Letter from China: Where the consumer is queen

August 18, 2010: 9:54 PM ET

Fortune senior editor Jennifer Reingold is filing dispatches from China, where she is traveling with Procter & Gamble CEO Robert McDonald to observe the company's growing emphasis on Asia.

The apartment could be in an wealthy neighborhood in Paris or Manhattan: a gleaming kitchen with coffeemaker, a balcony with a child's bike perched outside, and his and her laptops. Instead, it belongs to an eager representative of China's exploding upper class, a 31-year old bank manager in Shanghai who is watching proudly as Bob McDonald, the CEO of Procter & Gamble (PG), inspects the contents of her bathroom cabinet.

Ms. Xiao, the bank manager, has no idea that the guy checking out her body wash is the head of a $80 billion company. She knows only that a company is conducting market research, and she has taken a day off to let a team of nosy notetakers pile into her flat to look at her laundry detergent (a local Chinese brand), her shampoo (Pantene, owned by P&G)  and her husband's razor (electric, disappointingly for the owners of Gillette). "The bathroom is the real treasure trove," says Shannan Stevenson, president of Greater China for P&G, with a smile. But he's not joking.

Consumer research is not new, of course. But at P&G, it's part of almost every decision the company makes, particularly in China, which McDonald sees as possibly the most important element of the company's future growth. It's not hard to understand why: P&G has been in China since 1988 and reaches 1 billion consumers here already. With the economy now passing Japan to become the second largest in the world, the potential for more is mouthwatering.

That's why McDonald and Stevenson are eagerly sitting on Ms. Xiao's spotless white couch, asking her not just what shampoo she uses, but what her life's desires are. When she is asked what she hopes for in her life, Ms. Xiao, an upwardly mobile member of a two career family making about 60,000 RMB/year (approximately $10,000), wants the same things we all want: good health for her family, a steady and challenging job, a better life for her 16-month old baby than she had.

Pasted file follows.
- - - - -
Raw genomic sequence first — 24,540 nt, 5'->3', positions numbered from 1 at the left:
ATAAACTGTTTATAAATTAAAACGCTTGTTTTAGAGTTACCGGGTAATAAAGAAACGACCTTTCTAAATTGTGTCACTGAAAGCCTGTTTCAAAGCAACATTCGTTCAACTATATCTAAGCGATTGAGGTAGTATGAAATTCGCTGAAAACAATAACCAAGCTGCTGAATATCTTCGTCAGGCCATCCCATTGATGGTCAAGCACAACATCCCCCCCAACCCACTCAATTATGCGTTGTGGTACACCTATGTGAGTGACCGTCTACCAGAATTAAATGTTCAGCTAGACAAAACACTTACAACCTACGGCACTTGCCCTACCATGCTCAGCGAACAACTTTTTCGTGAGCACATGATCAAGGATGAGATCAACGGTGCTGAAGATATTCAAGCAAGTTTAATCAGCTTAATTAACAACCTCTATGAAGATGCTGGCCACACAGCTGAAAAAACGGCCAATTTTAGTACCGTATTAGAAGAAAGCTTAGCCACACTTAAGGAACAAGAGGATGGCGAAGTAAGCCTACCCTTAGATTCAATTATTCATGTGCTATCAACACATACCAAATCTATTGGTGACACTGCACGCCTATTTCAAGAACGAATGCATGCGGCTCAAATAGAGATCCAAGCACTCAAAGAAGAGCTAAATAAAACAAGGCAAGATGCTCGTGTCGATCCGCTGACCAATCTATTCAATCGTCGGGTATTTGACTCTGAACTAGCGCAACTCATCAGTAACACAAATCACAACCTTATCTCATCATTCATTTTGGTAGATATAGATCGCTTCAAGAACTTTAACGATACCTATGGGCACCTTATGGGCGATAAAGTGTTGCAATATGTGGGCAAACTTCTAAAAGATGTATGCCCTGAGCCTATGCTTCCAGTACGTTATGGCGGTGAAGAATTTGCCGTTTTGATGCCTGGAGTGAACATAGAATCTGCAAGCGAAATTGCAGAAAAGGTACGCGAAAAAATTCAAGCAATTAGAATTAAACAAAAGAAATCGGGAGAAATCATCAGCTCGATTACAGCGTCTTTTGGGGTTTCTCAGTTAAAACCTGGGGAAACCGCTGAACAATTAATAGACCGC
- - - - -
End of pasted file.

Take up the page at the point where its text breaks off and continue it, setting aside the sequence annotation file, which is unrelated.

When it comes to material comforts, at least, her life is light years beyond that of her parents. Ms. Xiao, who P&G categorizes as a "Level 1" customer because of her economic status (in general, the company uses a 1 to 3 scale to divide its customers in every country), carries a Burberry purse and wears a Hermes belt. She has a car, travels internationally, and, although she says she spends only five to seven minutes per day on skincare since having a child, opens a bathroom cabinet to reveal a pile of luxury products including P&G's SK-II—its superpremium brand, Evian misting spray, and Shiseido toner.  She is also wise to trends: When asked whether she uses Pantene's combined shampoo/conditioner, she says, with a slight eye roll: "That's so 10 years ago."

Ms. Xiao is hardly typical for China—only 5% of the country fits her economic profile—but 5% of 1.3 billion is nothing to sneeze at. In fact, for a company like P&G, it is much more likely that her tastes will determine its future than those of the Americans around whom the company was built.

Update: An earlier version of this story referred to China's population as 2 billion. According to the World Bank, it is 1.3 billion.

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